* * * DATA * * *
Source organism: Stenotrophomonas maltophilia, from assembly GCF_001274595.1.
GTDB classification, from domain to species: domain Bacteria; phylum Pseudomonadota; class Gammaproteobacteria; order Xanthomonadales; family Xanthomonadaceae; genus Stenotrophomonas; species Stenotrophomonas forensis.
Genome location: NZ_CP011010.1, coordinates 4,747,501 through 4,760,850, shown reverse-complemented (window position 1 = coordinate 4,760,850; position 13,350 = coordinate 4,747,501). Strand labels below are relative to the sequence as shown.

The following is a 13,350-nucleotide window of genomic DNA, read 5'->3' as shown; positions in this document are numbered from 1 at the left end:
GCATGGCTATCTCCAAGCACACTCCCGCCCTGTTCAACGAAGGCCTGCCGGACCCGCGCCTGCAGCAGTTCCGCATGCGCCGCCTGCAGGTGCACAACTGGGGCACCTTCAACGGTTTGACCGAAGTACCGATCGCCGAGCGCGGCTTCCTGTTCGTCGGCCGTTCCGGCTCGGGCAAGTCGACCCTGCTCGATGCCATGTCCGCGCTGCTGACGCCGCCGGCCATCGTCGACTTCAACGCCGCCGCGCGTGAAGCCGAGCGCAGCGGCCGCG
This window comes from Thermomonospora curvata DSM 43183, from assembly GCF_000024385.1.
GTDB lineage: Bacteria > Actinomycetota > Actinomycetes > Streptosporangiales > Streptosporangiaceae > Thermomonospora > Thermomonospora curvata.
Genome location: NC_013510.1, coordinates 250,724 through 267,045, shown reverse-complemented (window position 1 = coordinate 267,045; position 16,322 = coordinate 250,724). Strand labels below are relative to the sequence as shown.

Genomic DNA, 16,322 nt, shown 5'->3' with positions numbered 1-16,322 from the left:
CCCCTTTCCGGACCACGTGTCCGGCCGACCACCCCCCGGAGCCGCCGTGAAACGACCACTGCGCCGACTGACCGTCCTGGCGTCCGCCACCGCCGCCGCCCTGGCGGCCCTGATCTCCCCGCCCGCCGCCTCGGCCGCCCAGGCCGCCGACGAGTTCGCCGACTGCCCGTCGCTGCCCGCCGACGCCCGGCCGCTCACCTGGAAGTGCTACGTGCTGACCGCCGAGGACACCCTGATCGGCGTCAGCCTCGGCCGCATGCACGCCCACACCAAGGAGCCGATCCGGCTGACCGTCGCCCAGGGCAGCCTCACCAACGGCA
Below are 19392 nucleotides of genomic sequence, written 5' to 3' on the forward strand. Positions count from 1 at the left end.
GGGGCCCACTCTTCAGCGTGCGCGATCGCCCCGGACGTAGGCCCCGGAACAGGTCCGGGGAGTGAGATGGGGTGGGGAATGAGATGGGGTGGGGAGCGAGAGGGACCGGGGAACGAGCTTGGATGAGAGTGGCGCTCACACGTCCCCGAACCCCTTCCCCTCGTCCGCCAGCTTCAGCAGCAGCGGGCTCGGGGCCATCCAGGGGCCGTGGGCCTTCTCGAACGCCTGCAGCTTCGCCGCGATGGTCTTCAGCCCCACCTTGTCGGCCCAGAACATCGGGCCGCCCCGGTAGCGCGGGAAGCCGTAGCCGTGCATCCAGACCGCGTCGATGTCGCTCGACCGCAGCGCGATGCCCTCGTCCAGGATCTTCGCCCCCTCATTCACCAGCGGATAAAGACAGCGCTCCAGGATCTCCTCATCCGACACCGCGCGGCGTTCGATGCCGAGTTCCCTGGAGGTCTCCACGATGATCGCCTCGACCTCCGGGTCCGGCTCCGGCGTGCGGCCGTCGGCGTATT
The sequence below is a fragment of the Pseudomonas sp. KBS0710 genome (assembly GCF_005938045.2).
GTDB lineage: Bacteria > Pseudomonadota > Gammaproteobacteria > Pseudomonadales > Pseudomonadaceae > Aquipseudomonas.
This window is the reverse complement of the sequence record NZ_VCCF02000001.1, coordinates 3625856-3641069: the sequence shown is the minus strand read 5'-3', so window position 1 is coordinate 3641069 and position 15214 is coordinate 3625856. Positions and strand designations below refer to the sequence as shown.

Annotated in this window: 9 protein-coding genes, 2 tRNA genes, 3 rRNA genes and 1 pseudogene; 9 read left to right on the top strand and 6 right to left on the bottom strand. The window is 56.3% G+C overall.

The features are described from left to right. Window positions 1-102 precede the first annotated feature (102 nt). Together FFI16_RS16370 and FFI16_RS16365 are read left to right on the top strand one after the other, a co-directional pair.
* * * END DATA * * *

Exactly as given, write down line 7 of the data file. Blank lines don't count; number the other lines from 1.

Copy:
GTDB lineage: Bacteria > Actinomycetota > Actinomycetes > Streptosporangiales > Streptosporangiaceae > Thermomonospora > Thermomonospora curvata.